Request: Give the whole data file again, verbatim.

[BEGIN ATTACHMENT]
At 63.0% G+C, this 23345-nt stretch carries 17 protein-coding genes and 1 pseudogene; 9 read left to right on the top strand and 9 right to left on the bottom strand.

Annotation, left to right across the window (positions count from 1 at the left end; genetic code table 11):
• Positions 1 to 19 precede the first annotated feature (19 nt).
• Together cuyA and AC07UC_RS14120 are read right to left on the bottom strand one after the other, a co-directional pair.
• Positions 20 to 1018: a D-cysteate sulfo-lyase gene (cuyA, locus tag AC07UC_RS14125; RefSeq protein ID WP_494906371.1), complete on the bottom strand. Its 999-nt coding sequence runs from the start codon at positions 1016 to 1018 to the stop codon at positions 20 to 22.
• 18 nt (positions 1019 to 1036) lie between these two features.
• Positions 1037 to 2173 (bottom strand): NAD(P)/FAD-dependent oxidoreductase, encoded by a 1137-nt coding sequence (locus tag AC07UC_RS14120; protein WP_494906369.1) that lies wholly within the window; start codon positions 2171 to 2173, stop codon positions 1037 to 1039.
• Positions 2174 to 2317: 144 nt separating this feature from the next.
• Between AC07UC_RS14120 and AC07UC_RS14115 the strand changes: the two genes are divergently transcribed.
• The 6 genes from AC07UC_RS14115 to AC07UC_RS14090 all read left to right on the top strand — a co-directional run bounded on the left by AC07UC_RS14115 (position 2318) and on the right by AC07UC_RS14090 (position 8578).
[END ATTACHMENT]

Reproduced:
At 63.0% G+C, this 23345-nt stretch carries 17 protein-coding genes and 1 pseudogene; 9 read left to right on the top strand and 9 right to left on the bottom strand.

Annotation, left to right across the window (positions count from 1 at the left end; genetic code table 11):
• Positions 1 to 19 precede the first annotated feature (19 nt).
• Together cuyA and AC07UC_RS14120 are read right to left on the bottom strand one after the other, a co-directional pair.
• Positions 20 to 1018: a D-cysteate sulfo-lyase gene (cuyA, locus tag AC07UC_RS14125; RefSeq protein ID WP_494906371.1), complete on the bottom strand. Its 999-nt coding sequence runs from the start codon at positions 1016 to 1018 to the stop codon at positions 20 to 22.
• 18 nt (positions 1019 to 1036) lie between these two features.
• Positions 1037 to 2173 (bottom strand): NAD(P)/FAD-dependent oxidoreductase, encoded by a 1137-nt coding sequence (locus tag AC07UC_RS14120; protein WP_494906369.1) that lies wholly within the window; start codon positions 2171 to 2173, stop codon positions 1037 to 1039.
• Positions 2174 to 2317: 144 nt separating this feature from the next.
• Between AC07UC_RS14120 and AC07UC_RS14115 the strand changes: the two genes are divergently transcribed.
• The 6 genes from AC07UC_RS14115 to AC07UC_RS14090 all read left to right on the top strand — a co-directional run bounded on the left by AC07UC_RS14115 (position 2318) and on the right by AC07UC_RS14090 (position 8578).